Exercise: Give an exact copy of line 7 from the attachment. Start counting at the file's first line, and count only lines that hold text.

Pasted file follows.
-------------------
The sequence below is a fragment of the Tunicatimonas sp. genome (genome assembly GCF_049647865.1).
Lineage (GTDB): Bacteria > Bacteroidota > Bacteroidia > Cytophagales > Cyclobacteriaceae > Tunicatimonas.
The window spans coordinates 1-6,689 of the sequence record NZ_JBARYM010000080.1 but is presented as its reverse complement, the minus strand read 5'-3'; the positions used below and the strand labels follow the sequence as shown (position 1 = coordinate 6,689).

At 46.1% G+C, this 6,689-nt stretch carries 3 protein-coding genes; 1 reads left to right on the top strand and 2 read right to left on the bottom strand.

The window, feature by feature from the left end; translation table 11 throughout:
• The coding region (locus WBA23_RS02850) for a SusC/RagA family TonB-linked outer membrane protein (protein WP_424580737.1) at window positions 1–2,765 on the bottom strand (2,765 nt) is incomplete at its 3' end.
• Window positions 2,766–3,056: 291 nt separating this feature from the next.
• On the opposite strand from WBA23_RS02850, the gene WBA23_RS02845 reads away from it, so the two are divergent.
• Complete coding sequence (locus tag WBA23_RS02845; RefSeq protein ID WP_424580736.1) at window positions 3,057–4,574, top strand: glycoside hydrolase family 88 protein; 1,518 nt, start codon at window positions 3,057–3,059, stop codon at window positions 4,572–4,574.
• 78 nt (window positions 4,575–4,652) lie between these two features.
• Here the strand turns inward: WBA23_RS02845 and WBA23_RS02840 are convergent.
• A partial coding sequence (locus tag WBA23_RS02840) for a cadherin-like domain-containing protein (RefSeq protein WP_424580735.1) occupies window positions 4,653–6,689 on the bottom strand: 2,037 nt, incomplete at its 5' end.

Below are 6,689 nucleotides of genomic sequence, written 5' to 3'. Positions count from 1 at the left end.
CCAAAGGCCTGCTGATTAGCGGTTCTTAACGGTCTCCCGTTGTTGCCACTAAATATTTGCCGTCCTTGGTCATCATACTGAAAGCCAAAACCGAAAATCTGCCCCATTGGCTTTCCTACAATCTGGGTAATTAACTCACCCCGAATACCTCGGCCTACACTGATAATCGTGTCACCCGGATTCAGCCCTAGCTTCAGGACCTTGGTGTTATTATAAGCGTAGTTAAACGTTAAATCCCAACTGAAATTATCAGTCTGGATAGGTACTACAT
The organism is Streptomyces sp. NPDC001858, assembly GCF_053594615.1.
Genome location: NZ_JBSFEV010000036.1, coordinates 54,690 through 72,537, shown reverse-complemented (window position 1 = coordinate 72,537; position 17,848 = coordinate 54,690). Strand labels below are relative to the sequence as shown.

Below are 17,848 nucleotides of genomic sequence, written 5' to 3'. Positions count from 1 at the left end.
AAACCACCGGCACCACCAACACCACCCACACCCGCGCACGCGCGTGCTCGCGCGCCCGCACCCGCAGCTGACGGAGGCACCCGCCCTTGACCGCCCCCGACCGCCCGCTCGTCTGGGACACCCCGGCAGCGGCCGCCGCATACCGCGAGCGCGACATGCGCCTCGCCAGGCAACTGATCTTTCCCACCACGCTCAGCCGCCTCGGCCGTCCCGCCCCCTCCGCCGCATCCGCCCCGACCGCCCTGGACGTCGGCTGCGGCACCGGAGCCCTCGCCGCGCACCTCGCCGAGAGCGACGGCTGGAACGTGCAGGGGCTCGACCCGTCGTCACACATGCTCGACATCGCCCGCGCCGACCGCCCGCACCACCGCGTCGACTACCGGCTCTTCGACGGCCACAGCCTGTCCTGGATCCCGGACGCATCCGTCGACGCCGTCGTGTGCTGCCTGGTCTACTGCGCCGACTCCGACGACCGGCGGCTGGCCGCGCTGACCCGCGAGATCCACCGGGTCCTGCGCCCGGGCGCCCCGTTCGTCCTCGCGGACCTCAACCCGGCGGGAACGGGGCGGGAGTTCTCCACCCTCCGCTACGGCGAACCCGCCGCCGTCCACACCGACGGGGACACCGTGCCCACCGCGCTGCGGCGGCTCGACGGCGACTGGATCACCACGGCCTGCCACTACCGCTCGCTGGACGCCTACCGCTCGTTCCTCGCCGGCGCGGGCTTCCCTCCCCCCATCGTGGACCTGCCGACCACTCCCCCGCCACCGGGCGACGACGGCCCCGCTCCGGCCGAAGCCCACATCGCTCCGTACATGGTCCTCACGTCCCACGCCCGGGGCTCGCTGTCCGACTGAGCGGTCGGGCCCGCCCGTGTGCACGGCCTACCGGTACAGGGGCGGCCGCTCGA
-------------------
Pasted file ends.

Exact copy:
• Window positions 2,766–3,056: 291 nt separating this feature from the next.